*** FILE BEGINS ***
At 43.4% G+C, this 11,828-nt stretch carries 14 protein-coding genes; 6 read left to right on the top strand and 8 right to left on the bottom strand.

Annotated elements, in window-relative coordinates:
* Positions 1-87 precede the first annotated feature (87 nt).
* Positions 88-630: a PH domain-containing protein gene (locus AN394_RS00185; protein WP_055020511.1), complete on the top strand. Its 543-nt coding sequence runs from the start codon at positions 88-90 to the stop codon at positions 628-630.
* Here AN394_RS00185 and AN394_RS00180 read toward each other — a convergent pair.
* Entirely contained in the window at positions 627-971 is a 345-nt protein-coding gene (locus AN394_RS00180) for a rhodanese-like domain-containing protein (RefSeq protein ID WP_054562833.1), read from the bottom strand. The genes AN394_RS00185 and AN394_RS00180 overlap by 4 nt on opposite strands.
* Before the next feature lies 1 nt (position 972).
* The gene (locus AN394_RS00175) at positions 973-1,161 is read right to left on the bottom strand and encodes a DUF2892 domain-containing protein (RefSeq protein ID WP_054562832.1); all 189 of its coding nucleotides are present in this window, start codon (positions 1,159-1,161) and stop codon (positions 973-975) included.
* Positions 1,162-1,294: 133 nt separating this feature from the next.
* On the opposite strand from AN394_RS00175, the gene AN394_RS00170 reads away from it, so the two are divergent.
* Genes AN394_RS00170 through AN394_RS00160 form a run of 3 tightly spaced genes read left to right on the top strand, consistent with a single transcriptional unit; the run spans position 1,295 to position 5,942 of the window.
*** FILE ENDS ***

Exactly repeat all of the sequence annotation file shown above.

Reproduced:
At 43.4% G+C, this 11,828-nt stretch carries 14 protein-coding genes; 6 read left to right on the top strand and 8 right to left on the bottom strand.

Annotated elements, in window-relative coordinates:
* Positions 1-87 precede the first annotated feature (87 nt).
* Positions 88-630: a PH domain-containing protein gene (locus AN394_RS00185; protein WP_055020511.1), complete on the top strand. Its 543-nt coding sequence runs from the start codon at positions 88-90 to the stop codon at positions 628-630.
* Here AN394_RS00185 and AN394_RS00180 read toward each other — a convergent pair.
* Entirely contained in the window at positions 627-971 is a 345-nt protein-coding gene (locus AN394_RS00180) for a rhodanese-like domain-containing protein (RefSeq protein ID WP_054562833.1), read from the bottom strand. The genes AN394_RS00185 and AN394_RS00180 overlap by 4 nt on opposite strands.
* Before the next feature lies 1 nt (position 972).
* The gene (locus AN394_RS00175) at positions 973-1,161 is read right to left on the bottom strand and encodes a DUF2892 domain-containing protein (RefSeq protein ID WP_054562832.1); all 189 of its coding nucleotides are present in this window, start codon (positions 1,159-1,161) and stop codon (positions 973-975) included.
* Positions 1,162-1,294: 133 nt separating this feature from the next.
* On the opposite strand from AN394_RS00175, the gene AN394_RS00170 reads away from it, so the two are divergent.
* Genes AN394_RS00170 through AN394_RS00160 form a run of 3 tightly spaced genes read left to right on the top strand, consistent with a single transcriptional unit; the run spans position 1,295 to position 5,942 of the window.